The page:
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How to Handle Disappointment

Published on September 05, 2023

Sarah Freymuth

It’s the sinking feeling in the bottom of your stomach when you don’t see your name on the final roster. 

It’s the searing pain when you drop to the ground and realize something isn’t right with your knee. 

It’s the call you don’t want to receive when your job has been on the line all season. 

Let down disappoints. 

Disappointment cuts deep.

In one instant, dreams collapse and reality looks so different, so foreign. 

How to Handle DisappointmentWhat do we do in these moments where there doesn’t seem to be a way forward? 

God wants you to know He is right there with you when it doesn’t feel good and your heart is heavy with unmet hopes and disbanded dreams. 

It’s an upside-down way of thinking, but the hurts in our lives are working on our behalf. God uses all things for good, and this includes a burst bubble, injuries and even rejection. 

God is more interested in the shape of our character than the status of our situation. 

If we allow Him access to the places inside of us that hurt and listen to what He might be whispering to us through them, growth takes place. 

A deep growth. A lasting growth. A pruning growth. God uses our disappointments to make way for fruit in our lives that point to the God of all good things who gives us purpose and life. 

His desire is that we bear fruit for the benefit of others and for our own personal relationship with Him. In John 15, Jesus paints the picture of vines and branches, gardeners and fruit, abiding and relationship. 

“’My Father is glorified by this: that you produce much fruit and prove to be my disciples.’” (John 15:8) 

As an ongoing and personal relationship with Jesus produces spiritual fruit in our lives, enduring through disappointment produces perseverance, which grows our character. 

Ultimately, God gives us the hope we need to endure disappointment and fix our eyes forward. And in that process, He grows good fruit in us.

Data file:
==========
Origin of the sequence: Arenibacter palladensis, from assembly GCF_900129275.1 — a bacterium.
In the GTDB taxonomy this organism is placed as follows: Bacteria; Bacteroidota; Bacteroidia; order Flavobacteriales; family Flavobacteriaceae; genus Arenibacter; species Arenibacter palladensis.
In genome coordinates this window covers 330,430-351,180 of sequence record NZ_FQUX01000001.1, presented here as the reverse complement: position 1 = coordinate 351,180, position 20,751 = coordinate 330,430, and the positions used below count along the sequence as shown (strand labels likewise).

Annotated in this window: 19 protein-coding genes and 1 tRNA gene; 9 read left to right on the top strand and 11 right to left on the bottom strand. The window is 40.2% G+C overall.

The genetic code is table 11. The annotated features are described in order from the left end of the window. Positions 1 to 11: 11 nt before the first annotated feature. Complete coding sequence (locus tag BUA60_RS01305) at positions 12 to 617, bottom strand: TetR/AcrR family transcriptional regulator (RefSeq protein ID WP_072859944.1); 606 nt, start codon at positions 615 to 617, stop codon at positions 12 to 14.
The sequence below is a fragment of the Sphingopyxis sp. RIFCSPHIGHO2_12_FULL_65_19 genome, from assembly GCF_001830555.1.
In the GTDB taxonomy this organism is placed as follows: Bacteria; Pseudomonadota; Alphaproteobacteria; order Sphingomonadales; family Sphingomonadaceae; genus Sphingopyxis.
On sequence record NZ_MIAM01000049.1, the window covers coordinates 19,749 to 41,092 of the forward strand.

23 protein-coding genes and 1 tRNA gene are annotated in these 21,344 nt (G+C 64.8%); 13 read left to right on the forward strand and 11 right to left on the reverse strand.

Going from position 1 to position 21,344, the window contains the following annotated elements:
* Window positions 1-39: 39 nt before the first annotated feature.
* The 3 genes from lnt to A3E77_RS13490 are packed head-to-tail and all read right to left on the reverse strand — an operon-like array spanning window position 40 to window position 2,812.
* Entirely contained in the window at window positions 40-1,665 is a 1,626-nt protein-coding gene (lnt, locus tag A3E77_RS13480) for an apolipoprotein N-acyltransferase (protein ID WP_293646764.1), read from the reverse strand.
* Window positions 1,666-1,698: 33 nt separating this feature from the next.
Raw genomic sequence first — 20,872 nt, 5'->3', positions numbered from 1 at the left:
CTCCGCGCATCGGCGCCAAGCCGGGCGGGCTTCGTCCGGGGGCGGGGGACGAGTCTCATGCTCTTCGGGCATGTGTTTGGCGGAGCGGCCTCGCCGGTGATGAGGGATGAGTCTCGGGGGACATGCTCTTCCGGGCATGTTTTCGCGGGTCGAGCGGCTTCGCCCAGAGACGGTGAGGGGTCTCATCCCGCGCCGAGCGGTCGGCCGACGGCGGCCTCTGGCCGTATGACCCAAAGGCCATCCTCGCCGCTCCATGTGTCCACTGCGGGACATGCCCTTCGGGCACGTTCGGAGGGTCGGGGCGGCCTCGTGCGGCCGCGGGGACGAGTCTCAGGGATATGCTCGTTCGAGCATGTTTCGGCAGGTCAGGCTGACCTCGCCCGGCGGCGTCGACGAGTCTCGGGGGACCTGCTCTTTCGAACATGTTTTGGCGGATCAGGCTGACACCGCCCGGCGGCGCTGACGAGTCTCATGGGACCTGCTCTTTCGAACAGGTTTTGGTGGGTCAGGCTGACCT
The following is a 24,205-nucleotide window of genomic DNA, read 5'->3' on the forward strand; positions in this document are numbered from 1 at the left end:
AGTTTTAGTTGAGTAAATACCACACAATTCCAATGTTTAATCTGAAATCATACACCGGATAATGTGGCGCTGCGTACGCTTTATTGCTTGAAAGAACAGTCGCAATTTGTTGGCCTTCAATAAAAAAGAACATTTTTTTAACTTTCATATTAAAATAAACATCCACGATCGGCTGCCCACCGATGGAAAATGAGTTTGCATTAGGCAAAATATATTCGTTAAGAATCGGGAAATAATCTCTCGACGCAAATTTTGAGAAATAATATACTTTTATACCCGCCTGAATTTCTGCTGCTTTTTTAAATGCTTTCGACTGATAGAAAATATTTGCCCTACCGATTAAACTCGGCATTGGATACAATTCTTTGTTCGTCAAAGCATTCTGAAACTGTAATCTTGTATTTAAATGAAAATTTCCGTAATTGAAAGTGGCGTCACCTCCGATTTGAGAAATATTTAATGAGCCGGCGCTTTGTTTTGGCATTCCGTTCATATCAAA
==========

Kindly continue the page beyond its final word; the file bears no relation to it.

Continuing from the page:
Our disappointments can lead us to produce: 

Fresh Fruit 

Godly characteristics can be produced no matter the circumstance—good or bad. God is intentional about creating a refining faith that shapes us more and more into the image of His Son Jesus. Good, bad and in between, nothing is wasted in our development, and we get to experience more of God’s character in ways we never would have otherwise had we not gone through the trials. 

“Consider it a great joy, my brothers and sisters, whenever you experience various trials, because you know that the testing of your faith produces endurance.” (James 1:2–3) 

Healthy Fruit 

As you grow into these godly characteristics, they don’t only benefit you, but they can help others. Who around you needs a listening ear, a wise word or a heart that points them to Jesus? People will know we know Jesus by the way we care, and as God develops the fruit of the Spirit in our lives, it can’t help but overflow toward others. 

“So that you may walk worthy of the Lord, fully pleasing to him: bearing fruit in every good work and growing in the knowledge of God.” (Colossians 1:10) 

Lasting Fruit 

This fruit isn’t just for a quick fix. Godly characteristics can be produced consistently and have a long-term impact on those around you. Our end goal is Christlikeness, and this is a steady consistency that holds us steady, plants us deep in God’s Word, and produces wisdom, grace and peace that lasts. 

“He is like a tree planted beside flowing streams
that bears its fruit in its season,
and its leaf does not wither.
Whatever he does prospers.” (Psalm 1:3) 


God wants us to draw near to Him and abide in His love. If we naturally stay close, we can’t help but receive the fruit God offers to us. As hard as it is, disappointment plays a role in our spiritual development. We see God in deep ways through disappointment, and He strengthens us so we can become a source of comfort to others when they face their own struggles. 

Pain points us to Jesus, who has bigger plans for our wellbeing that can develop into greater strength for His glory and our good. 

While people, sports and situations may disappoint us, Jesus never will. 



“’He must increase, but I must decrease.’” -John 3:30 

Question: How do you handle disappointment? How can you face disappointment knowing it can help shape your character? 

Challenge: Share a Bible verse about God helping in disappointment with someone who is going through a challenge. 

Read the rest of the article to learn how to handle disappointment.